Not very palatable–primarily for ruminants. Must be industrially processed for pigs and chickens and limited to 10% of ration due to high fiber content.

44. Sesame meal
Difficult to harvest. Soak seeds in water to remove hulls.
High in CA and PH. Palatable to all livestock and stores well. Mild laxative, produces soft pork. Use only to 50% of protein requirements.

45. Shrimp
Must remove salt–sun dry. Can be used as a sole source for monogastrics.

46. Sorghum
Sun dry the fodder, excellent energy source for all animals. Limited in amino acids and palatibility may be a problem. Feed fodder only to cattle. Should be ground except for sheep. Palatable to rabbits. Feed value equal to corn. Green grain sorghum plants are poisonous due to the presence of prussic acid. Some varieties grown for silage. Dry well to eliminate prussic acid.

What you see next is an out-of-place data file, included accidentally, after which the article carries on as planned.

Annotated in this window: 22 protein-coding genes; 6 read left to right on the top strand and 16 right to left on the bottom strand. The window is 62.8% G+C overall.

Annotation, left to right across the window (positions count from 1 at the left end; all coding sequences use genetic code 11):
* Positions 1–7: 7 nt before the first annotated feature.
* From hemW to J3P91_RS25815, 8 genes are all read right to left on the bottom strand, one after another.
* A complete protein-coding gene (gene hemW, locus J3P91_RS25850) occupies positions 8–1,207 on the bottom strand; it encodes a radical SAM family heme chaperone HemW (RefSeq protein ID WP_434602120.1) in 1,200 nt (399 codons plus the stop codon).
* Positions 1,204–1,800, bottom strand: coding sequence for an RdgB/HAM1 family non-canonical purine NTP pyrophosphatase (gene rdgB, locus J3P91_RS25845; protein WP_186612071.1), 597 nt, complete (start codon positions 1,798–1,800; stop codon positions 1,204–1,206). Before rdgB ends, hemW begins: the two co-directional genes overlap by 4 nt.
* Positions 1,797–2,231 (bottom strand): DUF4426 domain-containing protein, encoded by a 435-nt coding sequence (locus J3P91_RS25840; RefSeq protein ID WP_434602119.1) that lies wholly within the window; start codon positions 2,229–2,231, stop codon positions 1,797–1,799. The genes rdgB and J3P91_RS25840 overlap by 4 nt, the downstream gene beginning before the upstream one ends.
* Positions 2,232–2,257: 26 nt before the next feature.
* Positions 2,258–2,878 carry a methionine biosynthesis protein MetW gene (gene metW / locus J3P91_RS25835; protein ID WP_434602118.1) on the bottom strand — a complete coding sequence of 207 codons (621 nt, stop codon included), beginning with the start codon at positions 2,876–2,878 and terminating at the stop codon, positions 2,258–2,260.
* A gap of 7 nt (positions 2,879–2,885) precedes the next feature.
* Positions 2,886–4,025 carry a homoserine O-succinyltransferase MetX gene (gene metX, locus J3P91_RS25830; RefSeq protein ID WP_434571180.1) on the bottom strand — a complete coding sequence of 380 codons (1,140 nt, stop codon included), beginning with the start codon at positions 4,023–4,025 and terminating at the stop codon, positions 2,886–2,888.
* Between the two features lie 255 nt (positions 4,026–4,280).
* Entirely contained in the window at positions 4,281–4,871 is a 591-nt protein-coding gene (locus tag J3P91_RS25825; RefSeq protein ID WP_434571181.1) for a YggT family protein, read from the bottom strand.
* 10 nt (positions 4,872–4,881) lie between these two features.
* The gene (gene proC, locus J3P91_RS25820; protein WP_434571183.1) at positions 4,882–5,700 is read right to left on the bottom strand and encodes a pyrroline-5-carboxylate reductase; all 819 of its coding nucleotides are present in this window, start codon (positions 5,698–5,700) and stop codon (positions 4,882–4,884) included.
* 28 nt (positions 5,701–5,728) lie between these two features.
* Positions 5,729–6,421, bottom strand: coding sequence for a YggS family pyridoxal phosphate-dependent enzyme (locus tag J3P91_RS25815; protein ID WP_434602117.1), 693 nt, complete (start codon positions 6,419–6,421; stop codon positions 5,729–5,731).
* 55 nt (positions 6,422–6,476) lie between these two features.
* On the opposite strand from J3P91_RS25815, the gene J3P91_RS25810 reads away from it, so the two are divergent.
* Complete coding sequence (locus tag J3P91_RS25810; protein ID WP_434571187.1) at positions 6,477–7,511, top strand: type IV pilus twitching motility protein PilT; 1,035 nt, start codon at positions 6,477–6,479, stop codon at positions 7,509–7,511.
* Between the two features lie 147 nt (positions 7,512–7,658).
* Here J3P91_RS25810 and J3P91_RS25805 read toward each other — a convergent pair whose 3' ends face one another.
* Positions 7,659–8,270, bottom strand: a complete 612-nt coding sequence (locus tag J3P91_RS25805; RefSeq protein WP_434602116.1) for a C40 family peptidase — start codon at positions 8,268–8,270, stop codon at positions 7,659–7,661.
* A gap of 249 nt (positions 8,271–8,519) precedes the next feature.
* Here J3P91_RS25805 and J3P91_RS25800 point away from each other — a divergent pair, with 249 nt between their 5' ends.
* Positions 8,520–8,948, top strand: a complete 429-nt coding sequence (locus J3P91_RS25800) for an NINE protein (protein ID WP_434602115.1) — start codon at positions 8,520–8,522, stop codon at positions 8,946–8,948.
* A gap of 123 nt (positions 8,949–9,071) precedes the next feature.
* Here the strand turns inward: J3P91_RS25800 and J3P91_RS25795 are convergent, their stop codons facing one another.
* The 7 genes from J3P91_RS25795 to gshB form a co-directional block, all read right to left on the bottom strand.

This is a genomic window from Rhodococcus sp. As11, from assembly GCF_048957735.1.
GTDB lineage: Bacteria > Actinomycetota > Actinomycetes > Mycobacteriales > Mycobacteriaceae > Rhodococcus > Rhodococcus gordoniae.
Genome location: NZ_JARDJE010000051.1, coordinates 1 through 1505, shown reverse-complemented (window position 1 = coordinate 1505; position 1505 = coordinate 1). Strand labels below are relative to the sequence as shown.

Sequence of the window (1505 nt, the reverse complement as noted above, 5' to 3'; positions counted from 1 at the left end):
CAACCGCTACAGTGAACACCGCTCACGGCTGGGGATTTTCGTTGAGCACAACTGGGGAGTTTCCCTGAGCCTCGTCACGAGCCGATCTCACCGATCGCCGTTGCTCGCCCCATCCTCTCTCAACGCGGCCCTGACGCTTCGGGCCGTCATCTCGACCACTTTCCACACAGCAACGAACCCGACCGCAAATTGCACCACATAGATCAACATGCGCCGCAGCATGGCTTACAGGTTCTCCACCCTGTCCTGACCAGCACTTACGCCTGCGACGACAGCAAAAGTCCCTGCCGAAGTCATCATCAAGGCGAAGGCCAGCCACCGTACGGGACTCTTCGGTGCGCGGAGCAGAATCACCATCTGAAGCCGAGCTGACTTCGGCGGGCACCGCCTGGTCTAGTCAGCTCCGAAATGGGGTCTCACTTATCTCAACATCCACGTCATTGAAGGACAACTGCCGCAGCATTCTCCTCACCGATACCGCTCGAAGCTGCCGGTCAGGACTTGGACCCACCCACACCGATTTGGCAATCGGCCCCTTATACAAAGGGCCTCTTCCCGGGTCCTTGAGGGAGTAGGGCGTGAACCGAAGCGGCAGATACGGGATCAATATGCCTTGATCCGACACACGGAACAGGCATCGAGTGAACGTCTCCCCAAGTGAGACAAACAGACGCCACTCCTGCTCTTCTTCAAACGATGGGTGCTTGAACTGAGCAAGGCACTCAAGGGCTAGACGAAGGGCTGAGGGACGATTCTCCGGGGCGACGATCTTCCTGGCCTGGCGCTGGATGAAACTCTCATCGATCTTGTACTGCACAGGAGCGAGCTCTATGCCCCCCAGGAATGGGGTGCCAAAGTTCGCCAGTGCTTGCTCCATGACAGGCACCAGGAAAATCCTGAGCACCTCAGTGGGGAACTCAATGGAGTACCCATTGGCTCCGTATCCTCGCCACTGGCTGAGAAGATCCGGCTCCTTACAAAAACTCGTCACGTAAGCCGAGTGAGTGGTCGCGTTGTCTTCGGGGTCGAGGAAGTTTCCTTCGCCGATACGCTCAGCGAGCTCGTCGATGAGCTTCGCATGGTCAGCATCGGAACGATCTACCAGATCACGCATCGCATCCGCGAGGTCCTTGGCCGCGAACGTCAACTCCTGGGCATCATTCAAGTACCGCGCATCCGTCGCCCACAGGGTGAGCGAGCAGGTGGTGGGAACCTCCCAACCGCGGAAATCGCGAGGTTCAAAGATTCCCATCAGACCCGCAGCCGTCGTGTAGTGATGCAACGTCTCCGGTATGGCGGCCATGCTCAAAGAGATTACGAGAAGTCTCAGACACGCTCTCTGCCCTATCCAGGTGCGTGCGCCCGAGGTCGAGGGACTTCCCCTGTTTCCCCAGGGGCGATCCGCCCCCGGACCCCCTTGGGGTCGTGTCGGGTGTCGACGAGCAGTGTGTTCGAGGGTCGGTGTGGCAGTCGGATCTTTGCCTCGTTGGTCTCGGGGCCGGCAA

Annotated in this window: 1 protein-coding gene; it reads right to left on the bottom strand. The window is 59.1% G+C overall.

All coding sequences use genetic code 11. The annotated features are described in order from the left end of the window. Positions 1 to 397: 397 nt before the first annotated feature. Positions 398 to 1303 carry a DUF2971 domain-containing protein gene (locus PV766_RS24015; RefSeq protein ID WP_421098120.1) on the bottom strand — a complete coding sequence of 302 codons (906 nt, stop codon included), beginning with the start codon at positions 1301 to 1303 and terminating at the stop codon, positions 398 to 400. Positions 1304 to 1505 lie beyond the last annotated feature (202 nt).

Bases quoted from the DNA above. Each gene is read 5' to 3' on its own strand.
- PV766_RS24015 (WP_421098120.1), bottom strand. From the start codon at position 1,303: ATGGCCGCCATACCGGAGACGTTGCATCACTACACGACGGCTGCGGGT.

47. Soybeans and soybean meal
Boil for 30 minutes and sun dry for 2 to 3 days for chickens and pigs. Can be fed raw to ruminants. Should be ground before feeding. SBM is a better feeedstuff than whole soybeans for monogastrics. Excellent protein supplement for all animals. High in lysine and can produce soft pork.

48. Sugar
Excellent energy source for all animals except piglets and chicks. Not normally an animal feed due to expense.

49. Sunflower seeds
Require industrial proceeding for pigs and chickens and should be limited to 25% of protein requirement for monogastrics. High in fiber and low in amino acids. Remove hull by soaking. Can be used for silage in cool climates. Hulls are used in ruminant feeds and the meal in nonruminant feeds. Good to combine with a high lysine supplement like fish meal.

50. Taro
Boil 30 minutes and sun dry. Unknown inhibitors for chickens and pigs. Cooked tubers good for all livestock. Leaves are relished by cattle and sheep.

51. Wheat bran
Formed by the coarse outer coatings of the wheat kernel.
Very bulky. A popular stock feed in the U.S. Can work as a laxative. Palatable to all livestock.